A Treasury official said in a statement to the Huffington Post that the process it uses to determine the price of the warrants is fair: "The warrants for common stock held by Treasury do not trade on any market and therefore do not have observable market prices. Their values can only be estimated. Treasury follows a comprehensive approach to estimating these values, which involves using a variety of inputs including a set of well-known financial models. These models will include, but will not be limited to, binomial and Black-Scholes option-pricing models, and are widely used in financial markets to value options and warrants. Treasury also relies on indications from market participants as to what they would be willing to pay for the warrants. We obtain quotes from three separate market participants who regularly invest in or trade similar securities. We also retain outside managers to provide full, independent valuations. Together, these various methods constitute a robust process for estimating value and protecting the taxpayers' interests."

The Treasury Department refuses to comment on negotiations until two days after they are completed, giving the public and outside investors no say in the process. Recently, a group of House Democrats began an effort to end the practice and introduced legislation to require the Treasury to hold public auctions.

The specific flaw in the Treasury methodology, business professor Wilson told the Huffington Post, is that it doesn't give enough weight to the bank's stock price in its calculation. "Treasury starts out with a very low price [that it offers in negotiations]. Banks come back with an even lower price. Banks get a very good deal," said Wilson. "Taxpayers would be better served if the Treasury took an optimistic view of the warrants' value and moved most of them to auction."

But the more general flaw with the Treasury process is a simple lack of transparency. A public auction would "avoid congressional scrutiny and immunize banks and Treasury from any accusations of there being some sort of sweetheart deal," said Wilson.

In several instances the banks have been more transparent about the transactions than the Treasury Department. The BB&T transaction has yet to appear on the Treasury report even though the deal was struck on July 17, as the bank announced. The bank hasn't yet paid for the warrants, so Treasury won't comment on it.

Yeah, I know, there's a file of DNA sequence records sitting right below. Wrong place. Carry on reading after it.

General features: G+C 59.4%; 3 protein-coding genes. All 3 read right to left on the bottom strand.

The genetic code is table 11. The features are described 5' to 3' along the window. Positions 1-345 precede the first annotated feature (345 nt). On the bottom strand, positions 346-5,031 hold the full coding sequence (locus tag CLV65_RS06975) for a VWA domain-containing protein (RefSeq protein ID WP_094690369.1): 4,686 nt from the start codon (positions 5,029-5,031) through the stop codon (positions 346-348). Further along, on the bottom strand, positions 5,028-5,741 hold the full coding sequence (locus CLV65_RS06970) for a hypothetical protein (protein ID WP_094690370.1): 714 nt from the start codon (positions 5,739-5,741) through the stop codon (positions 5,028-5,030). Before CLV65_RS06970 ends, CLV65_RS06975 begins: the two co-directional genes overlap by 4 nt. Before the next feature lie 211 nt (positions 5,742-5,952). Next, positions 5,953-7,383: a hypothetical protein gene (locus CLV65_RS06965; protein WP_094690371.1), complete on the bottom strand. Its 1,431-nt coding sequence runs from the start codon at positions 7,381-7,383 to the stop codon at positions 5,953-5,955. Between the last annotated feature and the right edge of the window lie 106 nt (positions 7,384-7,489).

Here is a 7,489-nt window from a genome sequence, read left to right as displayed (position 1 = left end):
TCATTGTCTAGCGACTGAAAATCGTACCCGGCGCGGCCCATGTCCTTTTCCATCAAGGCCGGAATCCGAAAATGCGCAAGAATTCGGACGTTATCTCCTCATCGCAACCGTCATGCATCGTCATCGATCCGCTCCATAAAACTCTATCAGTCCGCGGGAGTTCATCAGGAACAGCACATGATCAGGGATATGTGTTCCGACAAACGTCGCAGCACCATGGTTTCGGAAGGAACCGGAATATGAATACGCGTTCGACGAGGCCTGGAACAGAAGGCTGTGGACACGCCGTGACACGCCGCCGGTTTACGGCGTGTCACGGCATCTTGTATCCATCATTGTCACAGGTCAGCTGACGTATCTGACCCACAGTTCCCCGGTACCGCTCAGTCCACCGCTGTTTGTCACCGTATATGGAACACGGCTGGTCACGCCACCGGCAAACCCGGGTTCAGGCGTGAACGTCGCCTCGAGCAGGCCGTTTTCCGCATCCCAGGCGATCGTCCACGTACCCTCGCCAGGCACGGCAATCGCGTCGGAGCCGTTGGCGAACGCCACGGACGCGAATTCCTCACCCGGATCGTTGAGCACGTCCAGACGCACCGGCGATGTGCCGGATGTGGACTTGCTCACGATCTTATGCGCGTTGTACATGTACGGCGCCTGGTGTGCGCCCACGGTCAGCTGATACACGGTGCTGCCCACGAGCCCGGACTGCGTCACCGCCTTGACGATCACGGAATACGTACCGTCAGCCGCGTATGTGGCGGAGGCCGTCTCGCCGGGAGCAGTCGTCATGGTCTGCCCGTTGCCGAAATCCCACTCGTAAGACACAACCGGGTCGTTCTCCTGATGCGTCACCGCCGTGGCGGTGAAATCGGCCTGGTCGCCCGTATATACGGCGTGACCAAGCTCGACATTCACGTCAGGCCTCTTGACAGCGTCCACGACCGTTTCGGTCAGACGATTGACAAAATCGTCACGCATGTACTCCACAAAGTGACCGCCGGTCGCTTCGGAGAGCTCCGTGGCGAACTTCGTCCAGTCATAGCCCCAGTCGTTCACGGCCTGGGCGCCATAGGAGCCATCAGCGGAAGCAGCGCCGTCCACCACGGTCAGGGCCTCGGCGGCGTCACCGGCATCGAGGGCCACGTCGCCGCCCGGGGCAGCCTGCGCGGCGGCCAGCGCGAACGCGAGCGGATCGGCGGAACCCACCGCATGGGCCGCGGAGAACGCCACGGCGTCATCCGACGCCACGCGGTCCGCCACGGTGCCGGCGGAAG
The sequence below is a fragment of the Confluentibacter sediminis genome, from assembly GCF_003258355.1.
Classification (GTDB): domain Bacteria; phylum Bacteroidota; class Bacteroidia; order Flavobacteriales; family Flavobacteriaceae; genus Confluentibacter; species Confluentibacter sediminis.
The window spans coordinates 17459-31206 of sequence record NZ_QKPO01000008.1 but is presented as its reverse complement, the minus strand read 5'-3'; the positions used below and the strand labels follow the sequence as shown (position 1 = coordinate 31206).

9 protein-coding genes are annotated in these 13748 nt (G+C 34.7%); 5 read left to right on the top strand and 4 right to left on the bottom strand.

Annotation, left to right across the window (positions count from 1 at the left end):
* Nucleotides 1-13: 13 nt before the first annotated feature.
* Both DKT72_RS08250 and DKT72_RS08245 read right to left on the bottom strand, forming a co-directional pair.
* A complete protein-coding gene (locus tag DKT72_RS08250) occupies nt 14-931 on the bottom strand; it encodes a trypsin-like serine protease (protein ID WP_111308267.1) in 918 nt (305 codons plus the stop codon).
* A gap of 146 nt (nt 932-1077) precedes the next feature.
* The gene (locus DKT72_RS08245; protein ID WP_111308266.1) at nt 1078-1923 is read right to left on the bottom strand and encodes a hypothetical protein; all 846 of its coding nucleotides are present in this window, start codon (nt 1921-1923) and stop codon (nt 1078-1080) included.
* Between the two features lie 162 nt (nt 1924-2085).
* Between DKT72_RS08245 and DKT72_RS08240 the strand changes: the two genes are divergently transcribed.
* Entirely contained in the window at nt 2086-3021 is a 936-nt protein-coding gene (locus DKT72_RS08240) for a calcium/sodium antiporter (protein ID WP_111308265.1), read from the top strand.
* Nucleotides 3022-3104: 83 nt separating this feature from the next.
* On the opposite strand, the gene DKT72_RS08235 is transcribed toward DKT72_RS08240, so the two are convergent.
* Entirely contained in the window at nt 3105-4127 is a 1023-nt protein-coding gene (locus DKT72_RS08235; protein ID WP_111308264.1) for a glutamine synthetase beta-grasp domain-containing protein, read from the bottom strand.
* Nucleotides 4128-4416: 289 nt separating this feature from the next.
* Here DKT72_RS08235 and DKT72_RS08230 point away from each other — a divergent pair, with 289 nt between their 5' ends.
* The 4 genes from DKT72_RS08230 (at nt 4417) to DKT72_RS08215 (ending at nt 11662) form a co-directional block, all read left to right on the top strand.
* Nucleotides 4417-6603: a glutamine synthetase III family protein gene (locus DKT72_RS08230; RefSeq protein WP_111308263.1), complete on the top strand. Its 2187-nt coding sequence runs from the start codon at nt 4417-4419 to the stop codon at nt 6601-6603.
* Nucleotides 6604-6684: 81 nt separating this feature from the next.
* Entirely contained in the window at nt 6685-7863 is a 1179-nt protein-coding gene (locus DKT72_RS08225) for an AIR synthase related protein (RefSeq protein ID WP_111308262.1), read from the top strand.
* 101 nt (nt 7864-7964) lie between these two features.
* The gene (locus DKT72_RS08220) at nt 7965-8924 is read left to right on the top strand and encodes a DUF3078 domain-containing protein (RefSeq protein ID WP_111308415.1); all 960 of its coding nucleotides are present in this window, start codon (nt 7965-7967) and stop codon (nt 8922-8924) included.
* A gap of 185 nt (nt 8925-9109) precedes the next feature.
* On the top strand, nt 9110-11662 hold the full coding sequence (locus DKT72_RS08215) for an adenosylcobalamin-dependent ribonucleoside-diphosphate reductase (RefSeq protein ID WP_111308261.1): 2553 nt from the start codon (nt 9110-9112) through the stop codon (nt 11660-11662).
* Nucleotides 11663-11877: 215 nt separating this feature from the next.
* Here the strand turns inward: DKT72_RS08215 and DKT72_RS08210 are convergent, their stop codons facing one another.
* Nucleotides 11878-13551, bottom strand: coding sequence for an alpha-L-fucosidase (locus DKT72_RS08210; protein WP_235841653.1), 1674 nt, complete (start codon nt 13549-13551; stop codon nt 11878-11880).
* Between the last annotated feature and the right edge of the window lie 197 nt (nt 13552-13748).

JPMorgan Chase & Co. has reportedly asked the Treasury to hold a public auction, unhappy with Treasury's offer. We know that because JPMorgan said so publicly, but a Treasury spokeswoman wouldn't confirm it, saying the department doesn't comment until two days after the transaction is complete.

The JPMorgan case is telling. Since Treasury has so far set the bar so low for the warrant repurchases, banks that are just now entering negotiations don't want to pay more than the nice deal the last guy got.

Selling the warrants at auction would put an end to the game. There's still time, noted the oversight panel, chaired by Harvard Prof. Elizabeth Warren, stating that "the process is still at an early enough stage that the maximum benefit for the taxpayer could be realized if the open market process is enacted now." But the longer they wait, the more taxpayer money is left on the table.

Treasury shows no signs of changing on its own. Rep. Mary Jo Kilroy (D-Ohio) hopes she can force it to with her House bill. "Other investors would want to get a return on their investment," she said. "There's no reason taxpayers shouldn't."

WATCH Kilroy challenge Treasury on the warrant deals: